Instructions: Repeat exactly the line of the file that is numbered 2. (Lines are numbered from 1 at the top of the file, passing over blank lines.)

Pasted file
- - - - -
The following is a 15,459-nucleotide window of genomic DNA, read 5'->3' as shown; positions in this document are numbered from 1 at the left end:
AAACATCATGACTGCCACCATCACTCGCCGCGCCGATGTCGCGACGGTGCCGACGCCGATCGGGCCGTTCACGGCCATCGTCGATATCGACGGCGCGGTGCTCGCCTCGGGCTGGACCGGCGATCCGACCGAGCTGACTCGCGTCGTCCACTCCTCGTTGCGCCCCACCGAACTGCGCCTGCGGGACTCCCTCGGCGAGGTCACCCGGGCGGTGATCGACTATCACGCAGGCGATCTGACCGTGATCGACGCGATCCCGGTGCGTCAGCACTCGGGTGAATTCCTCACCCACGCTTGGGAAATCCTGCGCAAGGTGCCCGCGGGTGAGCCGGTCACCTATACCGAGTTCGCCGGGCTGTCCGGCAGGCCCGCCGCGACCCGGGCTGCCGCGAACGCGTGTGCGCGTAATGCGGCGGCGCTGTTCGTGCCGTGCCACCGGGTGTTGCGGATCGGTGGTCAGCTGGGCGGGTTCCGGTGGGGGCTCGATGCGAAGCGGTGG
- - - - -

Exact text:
AAACATCATGACTGCCACCATCACTCGCCGCGCCGATGTCGCGACGGTGCCGACGCCGATCGGGCCGTTCACGGCCATCGTCGATATCGACGGCGCGGTGCTCGCCTCGGGCTGGACCGGCGATCCGACCGAGCTGACTCGCGTCGTCCACTCCTCGTTGCGCCCCACCGAACTGCGCCTGCGGGACTCCCTCGGCGAGGTCACCCGGGCGGTGATCGACTATCACGCAGGCGATCTGACCGTGATCGACGCGATCCCGGTGCGTCAGCACTCGGGTGAATTCCTCACCCACGCTTGGGAAATCCTGCGCAAGGTGCCCGCGGGTGAGCCGGTCACCTATACCGAGTTCGCCGGGCTGTCCGGCAGGCCCGCCGCGACCCGGGCTGCCGCGAACGCGTGTGCGCGTAATGCGGCGGCGCTGTTCGTGCCGTGCCACCGGGTGTTGCGGATCGGTGGTCAGCTGGGCGGGTTCCGGTGGGGGCTCGATGCGAAGCGGTGG